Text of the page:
The Latest: Power outages reported in Tennessee


(AP) — The Latest on Tropical Depression Cindy (all times local):  

9 a.m.

Remnants of Tropical Depression Cindy began moving through Tennessee, knocking down trees and causing power outages.

Memphis Light Gas and Water reported that as many as 10,000 customers were without power Friday morning. Media report heavy rain and winds also were causing traffic problems. Crews in Memphis cleared storm drains Thursday to help prevent flooding.

The National Weather Service has predicted rainfall totals of 2 to 4 inches (50 to 100 millimeters) in Tennessee, Kentucky and West Virginia, though isolated amounts of up to 6 inches (150 millimeters) are possible.

The Tennessee Emergency Management Agency is staffing its operations center in Nashville on Friday and Saturday to coordinate any requests for assistance.

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8:15 a.m.

Forecasters are trying to determine how many tornadoes touched down in Alabama as remnants of Tropical Storm Cindy moved north from the Gulf Coast.

The National Weather Service says an EF-2 twister with winds as strong as 120 mph (120 kph) struck just outside Birmingham on Thursday. Several businesses were damaged and at least four people were hurt.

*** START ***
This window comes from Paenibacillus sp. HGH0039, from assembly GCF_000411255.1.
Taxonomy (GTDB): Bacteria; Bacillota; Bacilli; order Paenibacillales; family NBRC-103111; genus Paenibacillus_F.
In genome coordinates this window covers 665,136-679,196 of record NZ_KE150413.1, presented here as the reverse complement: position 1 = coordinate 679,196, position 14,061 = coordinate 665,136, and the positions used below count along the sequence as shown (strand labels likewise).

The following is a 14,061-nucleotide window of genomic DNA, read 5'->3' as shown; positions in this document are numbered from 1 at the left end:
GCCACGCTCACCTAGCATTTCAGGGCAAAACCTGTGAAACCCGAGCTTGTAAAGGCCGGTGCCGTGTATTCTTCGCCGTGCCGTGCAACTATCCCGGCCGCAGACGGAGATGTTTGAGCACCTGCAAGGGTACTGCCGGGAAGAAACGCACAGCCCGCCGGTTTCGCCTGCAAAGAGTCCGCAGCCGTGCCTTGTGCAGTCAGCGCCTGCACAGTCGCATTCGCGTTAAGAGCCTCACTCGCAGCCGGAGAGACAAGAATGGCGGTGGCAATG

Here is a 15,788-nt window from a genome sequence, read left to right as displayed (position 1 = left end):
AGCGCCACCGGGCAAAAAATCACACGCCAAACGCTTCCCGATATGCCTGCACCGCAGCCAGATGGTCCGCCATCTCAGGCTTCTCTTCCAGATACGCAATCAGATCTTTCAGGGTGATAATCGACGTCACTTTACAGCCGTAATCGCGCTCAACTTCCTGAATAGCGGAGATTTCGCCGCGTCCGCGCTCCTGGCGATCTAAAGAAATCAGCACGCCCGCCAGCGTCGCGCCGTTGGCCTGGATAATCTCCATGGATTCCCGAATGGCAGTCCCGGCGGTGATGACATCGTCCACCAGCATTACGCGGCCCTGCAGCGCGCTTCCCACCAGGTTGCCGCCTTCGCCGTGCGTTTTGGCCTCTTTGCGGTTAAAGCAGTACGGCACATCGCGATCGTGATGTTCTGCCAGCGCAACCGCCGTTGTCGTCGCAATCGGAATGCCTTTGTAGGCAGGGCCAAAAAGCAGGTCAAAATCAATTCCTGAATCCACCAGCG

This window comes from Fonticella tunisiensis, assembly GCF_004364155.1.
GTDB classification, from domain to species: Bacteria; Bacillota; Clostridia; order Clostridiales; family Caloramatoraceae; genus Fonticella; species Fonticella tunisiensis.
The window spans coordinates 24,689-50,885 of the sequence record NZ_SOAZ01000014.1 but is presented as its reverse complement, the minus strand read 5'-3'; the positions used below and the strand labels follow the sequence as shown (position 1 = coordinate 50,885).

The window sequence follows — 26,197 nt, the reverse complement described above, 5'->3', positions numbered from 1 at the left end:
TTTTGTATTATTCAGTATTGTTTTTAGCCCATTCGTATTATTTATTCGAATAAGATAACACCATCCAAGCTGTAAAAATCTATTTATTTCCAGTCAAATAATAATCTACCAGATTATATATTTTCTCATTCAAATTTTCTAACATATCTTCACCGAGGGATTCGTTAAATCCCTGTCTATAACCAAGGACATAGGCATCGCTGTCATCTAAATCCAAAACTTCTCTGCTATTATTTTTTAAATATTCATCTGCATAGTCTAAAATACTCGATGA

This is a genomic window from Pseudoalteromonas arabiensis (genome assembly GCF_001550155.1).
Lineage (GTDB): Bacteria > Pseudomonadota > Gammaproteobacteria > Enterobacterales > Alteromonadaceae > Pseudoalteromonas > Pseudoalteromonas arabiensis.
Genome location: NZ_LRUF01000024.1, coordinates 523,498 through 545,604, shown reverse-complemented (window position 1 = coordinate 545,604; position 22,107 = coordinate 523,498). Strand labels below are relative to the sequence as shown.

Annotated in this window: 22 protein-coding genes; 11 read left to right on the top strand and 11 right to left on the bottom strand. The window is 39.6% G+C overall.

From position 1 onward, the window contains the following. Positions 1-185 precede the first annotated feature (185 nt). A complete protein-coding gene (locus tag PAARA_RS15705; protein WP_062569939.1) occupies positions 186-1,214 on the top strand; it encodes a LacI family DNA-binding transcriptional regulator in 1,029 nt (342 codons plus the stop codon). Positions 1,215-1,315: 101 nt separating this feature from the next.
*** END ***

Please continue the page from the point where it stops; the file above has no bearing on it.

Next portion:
Forecasters also are checking damage at other locations in central and southern Alabama to determine whether tornadoes struck there.

The Storm Prediction Center says severe weather is still possible in an area reaching from the Deep South to western Pennsylvania as remnants of Cindy move northward.

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2 a.m.

Forecasters expect remnants of Tropical Depression Cindy to drench parts of Tennessee, Kentucky and West Virginia, bringing heavy rainfall, possible flash flooding and higher river and lake levels through the weekend.

The weather Friday was arriving on the anniversary of torrential rains and flooding that left 23 people dead in West Virginia a year ago.

National Weather Service officials in the three states said rainfall totals of 2 to 4 inches (50 to 100 millimeters) were expected, with isolated amounts up to 6 inches (150 millimeters).

The Tennessee Emergency Management Agency is staffing its operations center in Nashville on Friday and Saturday to coordinate any requests for assistance.

In Memphis, crews worked Thursday to clear storm drains to help prevent street flooding.

Flash flood watches were in effect in much of Kentucky.

 

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